The Asian Development Bank (ADB) has approved a $400 million loan to support the Government of Pakistan's ongoing reforms to tackle the country’s chronic energy crisis which has crippled industries and caused social unrest.
“The loan is part of an assistance program which will underwrite reforms needed to make the energy sector affordable, reliable, sustainable and secure,” said Klaus Gerhaeusser. “This in turn will accelerate industrial activity needed to boost economic growth and help create jobs, which are key to reducing poverty levels.”
Pakistan’s economy has been devastated by chronic power shortages which are estimated to have slowed GDP growth by at least 2 percentage points a year. Private investment has been sharply reduced and power sector subsidies have caused high fiscal deficits and elevated public debt. The government is implementing the National Power Policy which was approved in July 2013 to resolve these problems.
Building on the firm commitment of the government to reforms exemplified in this policy, ADB, Japan and the World Bank have worked with the government to develop a five-year plan and set milestones to implement the policy.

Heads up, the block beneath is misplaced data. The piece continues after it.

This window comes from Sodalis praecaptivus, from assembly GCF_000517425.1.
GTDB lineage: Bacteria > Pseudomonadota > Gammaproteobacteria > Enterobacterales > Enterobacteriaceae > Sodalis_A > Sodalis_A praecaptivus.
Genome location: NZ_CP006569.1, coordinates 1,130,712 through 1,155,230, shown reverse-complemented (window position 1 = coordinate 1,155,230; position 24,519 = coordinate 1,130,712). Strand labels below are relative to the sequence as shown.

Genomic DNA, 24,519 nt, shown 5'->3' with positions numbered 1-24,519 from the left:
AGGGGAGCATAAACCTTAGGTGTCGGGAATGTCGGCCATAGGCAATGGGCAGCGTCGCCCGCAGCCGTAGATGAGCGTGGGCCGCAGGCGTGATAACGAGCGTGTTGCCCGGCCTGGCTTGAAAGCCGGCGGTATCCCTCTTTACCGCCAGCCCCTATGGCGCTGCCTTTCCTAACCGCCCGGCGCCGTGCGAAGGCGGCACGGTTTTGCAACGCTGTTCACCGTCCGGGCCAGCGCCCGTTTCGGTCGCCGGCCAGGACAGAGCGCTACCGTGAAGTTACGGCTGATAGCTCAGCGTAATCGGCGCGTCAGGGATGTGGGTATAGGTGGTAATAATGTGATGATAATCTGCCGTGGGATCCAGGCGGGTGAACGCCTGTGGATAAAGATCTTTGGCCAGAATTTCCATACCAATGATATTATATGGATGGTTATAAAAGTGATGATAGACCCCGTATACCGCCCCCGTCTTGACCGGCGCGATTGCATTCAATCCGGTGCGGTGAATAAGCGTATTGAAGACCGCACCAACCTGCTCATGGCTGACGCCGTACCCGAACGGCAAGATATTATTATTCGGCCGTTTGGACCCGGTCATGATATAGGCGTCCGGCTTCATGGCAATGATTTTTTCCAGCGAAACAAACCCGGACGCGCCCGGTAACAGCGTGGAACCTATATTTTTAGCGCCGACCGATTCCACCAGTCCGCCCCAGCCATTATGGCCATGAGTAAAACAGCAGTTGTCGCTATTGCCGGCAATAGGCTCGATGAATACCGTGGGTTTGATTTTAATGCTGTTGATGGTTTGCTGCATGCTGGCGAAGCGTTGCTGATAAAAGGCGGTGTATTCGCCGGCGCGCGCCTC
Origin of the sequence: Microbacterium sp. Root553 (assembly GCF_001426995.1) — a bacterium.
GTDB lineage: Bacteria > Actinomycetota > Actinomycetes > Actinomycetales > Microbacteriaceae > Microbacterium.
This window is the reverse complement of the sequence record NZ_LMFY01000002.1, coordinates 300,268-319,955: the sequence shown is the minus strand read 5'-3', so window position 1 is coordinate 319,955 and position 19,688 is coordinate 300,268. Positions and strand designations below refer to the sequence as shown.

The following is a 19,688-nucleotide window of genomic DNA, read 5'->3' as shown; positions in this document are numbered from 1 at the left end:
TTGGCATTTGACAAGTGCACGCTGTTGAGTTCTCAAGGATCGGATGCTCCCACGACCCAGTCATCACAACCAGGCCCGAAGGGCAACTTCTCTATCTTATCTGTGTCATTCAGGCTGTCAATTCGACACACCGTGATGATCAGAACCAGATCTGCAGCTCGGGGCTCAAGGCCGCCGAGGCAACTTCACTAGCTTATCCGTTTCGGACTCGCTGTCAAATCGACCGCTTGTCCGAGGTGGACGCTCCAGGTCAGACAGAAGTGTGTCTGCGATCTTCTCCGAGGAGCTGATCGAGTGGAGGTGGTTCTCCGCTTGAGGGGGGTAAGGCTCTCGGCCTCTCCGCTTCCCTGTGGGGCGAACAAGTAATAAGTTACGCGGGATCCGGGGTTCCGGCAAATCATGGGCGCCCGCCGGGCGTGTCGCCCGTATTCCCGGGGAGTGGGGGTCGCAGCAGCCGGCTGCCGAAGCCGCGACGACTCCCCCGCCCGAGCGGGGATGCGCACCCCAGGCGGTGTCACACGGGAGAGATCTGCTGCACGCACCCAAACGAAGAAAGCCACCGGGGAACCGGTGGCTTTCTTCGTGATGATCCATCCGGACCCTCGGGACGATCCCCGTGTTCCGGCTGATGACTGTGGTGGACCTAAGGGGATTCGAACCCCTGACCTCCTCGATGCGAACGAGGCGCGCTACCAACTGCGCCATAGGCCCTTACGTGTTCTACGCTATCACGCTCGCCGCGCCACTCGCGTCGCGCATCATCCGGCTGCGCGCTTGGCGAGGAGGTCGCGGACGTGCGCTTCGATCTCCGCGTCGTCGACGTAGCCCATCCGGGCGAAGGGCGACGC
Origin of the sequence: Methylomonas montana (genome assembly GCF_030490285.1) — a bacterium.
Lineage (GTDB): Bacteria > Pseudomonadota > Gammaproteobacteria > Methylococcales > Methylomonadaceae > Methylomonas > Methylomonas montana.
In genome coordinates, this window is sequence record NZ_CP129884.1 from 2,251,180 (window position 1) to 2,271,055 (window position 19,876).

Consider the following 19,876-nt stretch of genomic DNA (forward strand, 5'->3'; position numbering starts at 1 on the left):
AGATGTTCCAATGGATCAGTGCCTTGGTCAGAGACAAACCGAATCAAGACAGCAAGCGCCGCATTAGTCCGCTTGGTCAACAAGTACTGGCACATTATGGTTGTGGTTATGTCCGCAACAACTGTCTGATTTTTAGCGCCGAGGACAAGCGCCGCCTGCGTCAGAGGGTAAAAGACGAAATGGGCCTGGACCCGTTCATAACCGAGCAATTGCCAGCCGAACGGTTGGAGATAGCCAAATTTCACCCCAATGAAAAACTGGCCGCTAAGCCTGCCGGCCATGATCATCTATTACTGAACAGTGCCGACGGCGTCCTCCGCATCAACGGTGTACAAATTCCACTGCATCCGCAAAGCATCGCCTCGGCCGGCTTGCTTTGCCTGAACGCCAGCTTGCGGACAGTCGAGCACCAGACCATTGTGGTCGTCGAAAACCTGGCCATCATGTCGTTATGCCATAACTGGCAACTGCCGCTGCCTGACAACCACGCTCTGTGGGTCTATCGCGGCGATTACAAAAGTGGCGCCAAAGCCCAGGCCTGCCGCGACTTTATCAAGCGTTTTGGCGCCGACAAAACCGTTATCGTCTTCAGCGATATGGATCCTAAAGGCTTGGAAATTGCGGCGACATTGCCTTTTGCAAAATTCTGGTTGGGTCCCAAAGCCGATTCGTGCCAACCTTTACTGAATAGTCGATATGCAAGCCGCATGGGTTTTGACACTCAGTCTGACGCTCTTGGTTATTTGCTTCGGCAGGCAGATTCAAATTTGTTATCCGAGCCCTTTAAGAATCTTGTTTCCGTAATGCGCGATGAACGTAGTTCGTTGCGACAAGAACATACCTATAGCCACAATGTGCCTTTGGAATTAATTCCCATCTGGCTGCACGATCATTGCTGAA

ADB is the lead development organization in Pakistan’s energy sector supporting energy efficiency, transmission, distribution, cross-border natural gas pipelines, power generation, and renewable energy projects.
The sustainable energy sector reform program will support the overhaul of existing tariffs and subsidies as the government moves to eliminate subsidies by 2016, except for low income customers. It will also back reforms to reduce power losses and encourage more sector involvement from the private sector and improving transparency and accountability.
The full program is expected to total $1.2 billion, with future amounts subject to further discussions between ADB and the government. For the first sub-program, cofinancing from Japan of JPY5 billion ($49 million) and the World Bank of $600 million is expected. The full program is due for completion by June 2018.